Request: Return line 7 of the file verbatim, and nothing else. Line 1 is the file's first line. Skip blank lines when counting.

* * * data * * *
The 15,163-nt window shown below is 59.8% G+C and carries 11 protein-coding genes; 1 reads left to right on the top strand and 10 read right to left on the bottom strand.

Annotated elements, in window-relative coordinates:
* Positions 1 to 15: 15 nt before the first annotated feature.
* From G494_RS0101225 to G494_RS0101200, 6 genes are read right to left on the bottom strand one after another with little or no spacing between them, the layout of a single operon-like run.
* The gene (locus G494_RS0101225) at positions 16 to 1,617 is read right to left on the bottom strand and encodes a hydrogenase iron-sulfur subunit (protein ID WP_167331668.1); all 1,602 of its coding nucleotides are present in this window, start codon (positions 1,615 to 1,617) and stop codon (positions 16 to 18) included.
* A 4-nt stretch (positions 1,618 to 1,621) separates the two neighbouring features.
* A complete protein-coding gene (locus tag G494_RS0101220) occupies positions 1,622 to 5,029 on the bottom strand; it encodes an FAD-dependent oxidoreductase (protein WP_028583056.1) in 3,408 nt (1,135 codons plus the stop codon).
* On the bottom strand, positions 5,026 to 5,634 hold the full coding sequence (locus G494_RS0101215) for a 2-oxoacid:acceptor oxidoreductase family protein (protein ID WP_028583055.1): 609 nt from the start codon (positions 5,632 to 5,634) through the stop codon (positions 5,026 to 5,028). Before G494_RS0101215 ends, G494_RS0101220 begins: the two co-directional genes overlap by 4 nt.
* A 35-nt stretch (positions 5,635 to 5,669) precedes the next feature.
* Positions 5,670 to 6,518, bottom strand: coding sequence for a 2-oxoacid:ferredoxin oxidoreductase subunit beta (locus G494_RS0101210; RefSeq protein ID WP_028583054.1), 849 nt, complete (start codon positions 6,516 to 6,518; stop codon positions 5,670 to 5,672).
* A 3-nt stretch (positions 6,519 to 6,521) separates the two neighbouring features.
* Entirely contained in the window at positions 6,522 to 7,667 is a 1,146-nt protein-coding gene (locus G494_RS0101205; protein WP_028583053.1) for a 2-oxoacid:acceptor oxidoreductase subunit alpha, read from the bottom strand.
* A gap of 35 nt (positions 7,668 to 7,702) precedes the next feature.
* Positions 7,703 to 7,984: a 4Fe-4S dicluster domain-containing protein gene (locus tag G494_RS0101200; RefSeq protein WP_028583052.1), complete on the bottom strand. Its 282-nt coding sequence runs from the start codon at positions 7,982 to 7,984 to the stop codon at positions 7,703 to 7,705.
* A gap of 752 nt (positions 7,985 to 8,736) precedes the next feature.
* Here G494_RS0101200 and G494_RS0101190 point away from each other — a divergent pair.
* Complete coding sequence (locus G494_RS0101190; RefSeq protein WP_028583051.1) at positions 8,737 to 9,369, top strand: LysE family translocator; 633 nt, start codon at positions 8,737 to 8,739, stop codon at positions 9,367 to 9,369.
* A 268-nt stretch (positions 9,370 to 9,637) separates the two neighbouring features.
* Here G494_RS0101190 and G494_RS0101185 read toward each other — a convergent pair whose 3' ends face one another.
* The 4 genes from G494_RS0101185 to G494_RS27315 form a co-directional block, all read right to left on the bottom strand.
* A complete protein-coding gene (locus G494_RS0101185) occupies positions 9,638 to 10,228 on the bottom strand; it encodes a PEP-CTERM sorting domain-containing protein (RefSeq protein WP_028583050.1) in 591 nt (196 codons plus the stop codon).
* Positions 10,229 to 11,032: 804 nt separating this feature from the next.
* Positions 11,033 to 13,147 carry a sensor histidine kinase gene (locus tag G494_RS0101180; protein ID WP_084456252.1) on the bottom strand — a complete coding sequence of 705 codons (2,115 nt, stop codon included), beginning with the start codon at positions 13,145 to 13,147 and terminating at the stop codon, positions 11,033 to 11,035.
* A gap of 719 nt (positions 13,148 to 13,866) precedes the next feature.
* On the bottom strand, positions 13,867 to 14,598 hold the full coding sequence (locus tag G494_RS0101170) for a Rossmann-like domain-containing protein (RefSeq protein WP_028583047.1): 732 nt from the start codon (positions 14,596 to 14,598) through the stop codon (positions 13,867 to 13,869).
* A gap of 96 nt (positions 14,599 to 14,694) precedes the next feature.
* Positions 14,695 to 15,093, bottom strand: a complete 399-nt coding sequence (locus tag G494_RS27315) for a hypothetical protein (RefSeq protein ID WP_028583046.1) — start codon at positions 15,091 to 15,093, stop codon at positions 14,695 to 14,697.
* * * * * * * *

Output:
* A complete protein-coding gene (locus tag G494_RS0101220) occupies positions 1,622 to 5,029 on the bottom strand; it encodes an FAD-dependent oxidoreductase (protein WP_028583056.1) in 3,408 nt (1,135 codons plus the stop codon).